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Malaga, a factory of young talent

Jesús Moreno, training with the Spanish team.
Jesús Moreno, training with the Spanish team. / Álvaro Cabrera
  • Numerous players from both clubs have gone on to compete with top-flight teams and the Spanish national team

  • Malaga Rugby Club and Trocadero Marbella have become benchmarks for the sport in Andalucía

There are two particularly important rugby clubs in Malaga province, and over time players from their junior sections have gone on to compete in the Division of Honour (first category) team and the Spanish national team.

The C.R. Malaga rugby club was founded in 1994, but its roots go back to the Club de Rugby Derecho in the 1980s; the other club is Trocadero Marbella, which has produced some exceptional work with young players throughout its 30-year history. Both clubs have become benchmarks in Andalucía.

One of the best-known players was trained by the youth section of Malaga Rugby Club: Jesús Moreno, from Rincón de la Victoria. He now plays with Aix-en-Provence in the French Second Division and is a regular with the ‘XV del León’ (the nickname given to the Spanish national team).

The tighthead prop decided eight years ago, after playing with the historic Cisneros, to move to France to try his luck in a country where rugby is the second most-followed sport. This player from Malaga says the quality of young players in the province is outstanding, but warns that there is still a great deal of work to do: “The problem is that when they reach the age of 16 or 18, many players leave this sport. It’s true that rugby here is amateur, but the clubs should do something to give the lads an incentive to stay. That could be through agreements with the university, looking for part-time work for them, or work experience in companies. That’s the way the amateur clubs do it in France, where players know very well that they won’t be able to make a living from rugby, but at least it helps them to have work.”

Martín Heredia, who became one of the bulwarks of the combined seven-a-side Spanish team, was another player who trained at the Malaga club. He was born in Buenos Aires, Argentina, and began playing there before moving to Spain, where he played for several years in the lower categories of the club which trains at Malaga University.

The De la Maza brothers, Noe Díaz, Marcos Fernández and Jorge Rodríguez, among others, are also names who have competed in the top category of national rugby or important foreign leagues. This is despite the fact that for approximately ten years, the C.R. Malaga has not had an elite team.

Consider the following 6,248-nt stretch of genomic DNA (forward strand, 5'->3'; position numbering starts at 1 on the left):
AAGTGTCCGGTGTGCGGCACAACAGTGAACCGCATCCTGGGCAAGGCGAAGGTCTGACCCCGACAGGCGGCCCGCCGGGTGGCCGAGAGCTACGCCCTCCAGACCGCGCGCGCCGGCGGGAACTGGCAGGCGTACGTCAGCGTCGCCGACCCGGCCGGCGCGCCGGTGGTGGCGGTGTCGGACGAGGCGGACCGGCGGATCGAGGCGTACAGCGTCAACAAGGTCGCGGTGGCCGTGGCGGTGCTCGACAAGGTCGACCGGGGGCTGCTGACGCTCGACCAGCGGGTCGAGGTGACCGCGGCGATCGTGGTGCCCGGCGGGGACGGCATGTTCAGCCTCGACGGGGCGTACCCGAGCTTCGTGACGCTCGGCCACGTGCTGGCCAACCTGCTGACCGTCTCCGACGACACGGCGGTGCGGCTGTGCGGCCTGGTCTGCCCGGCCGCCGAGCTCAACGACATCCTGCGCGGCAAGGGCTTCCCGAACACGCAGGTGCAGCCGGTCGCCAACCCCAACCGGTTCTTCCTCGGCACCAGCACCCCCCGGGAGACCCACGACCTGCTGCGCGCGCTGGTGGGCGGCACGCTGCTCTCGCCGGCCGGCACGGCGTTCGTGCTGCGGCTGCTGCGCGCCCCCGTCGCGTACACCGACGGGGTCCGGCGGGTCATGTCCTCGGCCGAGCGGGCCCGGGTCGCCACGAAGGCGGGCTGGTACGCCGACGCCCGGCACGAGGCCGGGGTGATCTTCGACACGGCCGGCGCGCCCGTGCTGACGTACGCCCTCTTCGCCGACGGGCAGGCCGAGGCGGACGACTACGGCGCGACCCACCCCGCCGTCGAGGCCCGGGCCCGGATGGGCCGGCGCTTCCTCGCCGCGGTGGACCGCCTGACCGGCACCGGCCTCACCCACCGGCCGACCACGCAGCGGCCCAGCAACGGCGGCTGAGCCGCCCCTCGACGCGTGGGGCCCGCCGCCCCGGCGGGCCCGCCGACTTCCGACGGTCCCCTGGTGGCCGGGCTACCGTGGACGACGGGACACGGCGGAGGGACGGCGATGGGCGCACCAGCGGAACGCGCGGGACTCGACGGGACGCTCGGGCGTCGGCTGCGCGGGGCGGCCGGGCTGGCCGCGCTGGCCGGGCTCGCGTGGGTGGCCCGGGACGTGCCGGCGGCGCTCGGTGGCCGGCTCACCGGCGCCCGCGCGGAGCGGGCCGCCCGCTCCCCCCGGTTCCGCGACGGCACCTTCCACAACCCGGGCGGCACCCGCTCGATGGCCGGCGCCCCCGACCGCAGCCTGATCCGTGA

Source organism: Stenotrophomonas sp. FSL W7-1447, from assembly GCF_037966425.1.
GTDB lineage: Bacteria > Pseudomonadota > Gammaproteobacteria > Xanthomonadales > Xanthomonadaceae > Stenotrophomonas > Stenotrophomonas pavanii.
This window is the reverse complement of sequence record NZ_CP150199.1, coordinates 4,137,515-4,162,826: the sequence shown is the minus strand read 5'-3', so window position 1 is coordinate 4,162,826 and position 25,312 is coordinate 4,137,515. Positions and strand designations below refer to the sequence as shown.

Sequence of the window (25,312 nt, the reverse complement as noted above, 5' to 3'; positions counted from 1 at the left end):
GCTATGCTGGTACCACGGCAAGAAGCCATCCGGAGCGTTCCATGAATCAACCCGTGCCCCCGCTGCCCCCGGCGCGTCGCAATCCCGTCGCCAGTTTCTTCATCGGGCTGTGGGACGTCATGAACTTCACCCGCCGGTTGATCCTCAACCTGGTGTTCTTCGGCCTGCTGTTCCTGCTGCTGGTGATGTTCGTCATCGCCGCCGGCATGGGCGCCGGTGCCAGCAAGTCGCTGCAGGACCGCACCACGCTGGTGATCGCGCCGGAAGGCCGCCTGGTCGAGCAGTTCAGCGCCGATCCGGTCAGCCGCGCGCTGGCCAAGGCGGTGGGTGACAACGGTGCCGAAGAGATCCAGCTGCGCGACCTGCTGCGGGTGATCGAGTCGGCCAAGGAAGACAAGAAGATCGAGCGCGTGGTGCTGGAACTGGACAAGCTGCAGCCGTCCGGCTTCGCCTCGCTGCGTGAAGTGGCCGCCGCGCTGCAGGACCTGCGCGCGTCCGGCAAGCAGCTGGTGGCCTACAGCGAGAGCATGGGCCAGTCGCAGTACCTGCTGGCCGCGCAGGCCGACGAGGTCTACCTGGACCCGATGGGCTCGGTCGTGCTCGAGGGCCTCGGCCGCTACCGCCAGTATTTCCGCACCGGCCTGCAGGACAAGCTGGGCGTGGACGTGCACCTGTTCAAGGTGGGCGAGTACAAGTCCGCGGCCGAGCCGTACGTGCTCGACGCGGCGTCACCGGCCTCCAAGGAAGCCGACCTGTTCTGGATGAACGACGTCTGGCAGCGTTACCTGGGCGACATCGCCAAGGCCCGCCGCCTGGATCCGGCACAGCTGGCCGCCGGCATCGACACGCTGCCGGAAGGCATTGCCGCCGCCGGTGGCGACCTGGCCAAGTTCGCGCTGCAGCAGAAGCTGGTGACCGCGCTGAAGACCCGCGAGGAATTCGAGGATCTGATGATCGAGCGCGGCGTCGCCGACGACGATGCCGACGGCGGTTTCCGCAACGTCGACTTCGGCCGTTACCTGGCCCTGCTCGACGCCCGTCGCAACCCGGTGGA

Some of the Club de Rugby Malaga youth players

Some of the Club de Rugby Malaga youth players / SUR

Trocadero Marbella, however, with its senior team in Division of Honour B, and with the aim of reaching the top of this sport in just over two years, has some very promising junior players and has trained men such as scrum half Facunda Munilla, with 12 senior international caps, and Ignacio Molina, who after eight years with the R.A.C. de Valladolid has now returned home with a great reputation.

Successes

The young players on the Costa del Sol have had some impressive successes in the past ten years: five Spanish championships, nine national second-place finishes, 26 gold medals in the Regionals and nine silvers.

These triumphs have enabled some of the players to compete in major foreign leagues or make their debut in the senior teams of their countries of origin. One example is Jack Davies, who has already played for Wales, and another is Joshua Peters, who currently competes in the English Premiership with the Northampton Saints.

From this talent factory which the Trocadero Marbella has become, some players are currently playing with important teams in the Division of Honour, such as Jacobo Martín (Alcobendas), Daniel Sthor, Pablo Miejimolle and Pedro de la Lastra of Valladolid R.A.C; Cisneros players Juan Boccardo and Koi Hogg, and Tomy Munilla (Ciencias R.C.).

Nevertheless, and as the vice-president of the Marbella club Rubén Pérez Cano explained recently, there are hopes that this will change in the not-too-distant future: “For more than 25 years we have been training players who have then moved elsewhere. Now we want to be able to use our young players ourselves,” he said.